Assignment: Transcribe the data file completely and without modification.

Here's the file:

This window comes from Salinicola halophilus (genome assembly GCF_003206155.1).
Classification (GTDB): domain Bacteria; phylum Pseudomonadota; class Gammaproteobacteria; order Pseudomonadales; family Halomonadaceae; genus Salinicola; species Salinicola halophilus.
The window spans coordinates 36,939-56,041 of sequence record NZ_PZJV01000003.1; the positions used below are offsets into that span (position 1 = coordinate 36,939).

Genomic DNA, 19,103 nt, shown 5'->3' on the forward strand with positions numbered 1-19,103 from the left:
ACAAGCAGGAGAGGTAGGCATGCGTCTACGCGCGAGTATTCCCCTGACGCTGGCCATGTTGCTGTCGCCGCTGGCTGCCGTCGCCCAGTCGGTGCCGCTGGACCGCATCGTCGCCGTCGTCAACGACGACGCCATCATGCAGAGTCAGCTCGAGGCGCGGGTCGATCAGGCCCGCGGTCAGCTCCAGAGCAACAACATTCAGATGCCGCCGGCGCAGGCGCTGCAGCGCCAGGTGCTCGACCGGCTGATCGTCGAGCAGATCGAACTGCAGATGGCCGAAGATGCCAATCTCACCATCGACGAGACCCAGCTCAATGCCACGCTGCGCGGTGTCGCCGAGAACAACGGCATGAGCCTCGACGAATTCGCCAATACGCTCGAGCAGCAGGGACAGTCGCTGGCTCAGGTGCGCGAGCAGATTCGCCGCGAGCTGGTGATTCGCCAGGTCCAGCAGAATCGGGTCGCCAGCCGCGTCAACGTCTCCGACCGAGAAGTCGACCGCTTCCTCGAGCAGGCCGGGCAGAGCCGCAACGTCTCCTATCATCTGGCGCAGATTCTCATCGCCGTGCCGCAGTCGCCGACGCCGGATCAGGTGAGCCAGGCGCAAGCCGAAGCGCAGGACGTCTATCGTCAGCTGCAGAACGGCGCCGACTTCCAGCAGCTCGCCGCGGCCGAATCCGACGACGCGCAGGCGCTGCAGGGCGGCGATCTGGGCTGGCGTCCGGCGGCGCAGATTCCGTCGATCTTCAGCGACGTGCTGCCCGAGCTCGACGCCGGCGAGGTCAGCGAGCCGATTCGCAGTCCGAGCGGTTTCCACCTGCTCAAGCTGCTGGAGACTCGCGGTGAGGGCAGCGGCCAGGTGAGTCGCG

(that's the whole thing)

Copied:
This window comes from Salinicola halophilus (genome assembly GCF_003206155.1).
Classification (GTDB): domain Bacteria; phylum Pseudomonadota; class Gammaproteobacteria; order Pseudomonadales; family Halomonadaceae; genus Salinicola; species Salinicola halophilus.
The window spans coordinates 36,939-56,041 of sequence record NZ_PZJV01000003.1; the positions used below are offsets into that span (position 1 = coordinate 36,939).

Genomic DNA, 19,103 nt, shown 5'->3' on the forward strand with positions numbered 1-19,103 from the left:
ACAAGCAGGAGAGGTAGGCATGCGTCTACGCGCGAGTATTCCCCTGACGCTGGCCATGTTGCTGTCGCCGCTGGCTGCCGTCGCCCAGTCGGTGCCGCTGGACCGCATCGTCGCCGTCGTCAACGACGACGCCATCATGCAGAGTCAGCTCGAGGCGCGGGTCGATCAGGCCCGCGGTCAGCTCCAGAGCAACAACATTCAGATGCCGCCGGCGCAGGCGCTGCAGCGCCAGGTGCTCGACCGGCTGATCGTCGAGCAGATCGAACTGCAGATGGCCGAAGATGCCAATCTCACCATCGACGAGACCCAGCTCAATGCCACGCTGCGCGGTGTCGCCGAGAACAACGGCATGAGCCTCGACGAATTCGCCAATACGCTCGAGCAGCAGGGACAGTCGCTGGCTCAGGTGCGCGAGCAGATTCGCCGCGAGCTGGTGATTCGCCAGGTCCAGCAGAATCGGGTCGCCAGCCGCGTCAACGTCTCCGACCGAGAAGTCGACCGCTTCCTCGAGCAGGCCGGGCAGAGCCGCAACGTCTCCTATCATCTGGCGCAGATTCTCATCGCCGTGCCGCAGTCGCCGACGCCGGATCAGGTGAGCCAGGCGCAAGCCGAAGCGCAGGACGTCTATCGTCAGCTGCAGAACGGCGCCGACTTCCAGCAGCTCGCCGCGGCCGAATCCGACGACGCGCAGGCGCTGCAGGGCGGCGATCTGGGCTGGCGTCCGGCGGCGCAGATTCCGTCGATCTTCAGCGACGTGCTGCCCGAGCTCGACGCCGGCGAGGTCAGCGAGCCGATTCGCAGTCCGAGCGGTTTCCACCTGCTCAAGCTGCTGGAGACTCGCGGTGAGGGCAGCGGCCAGGTGAGTCGCG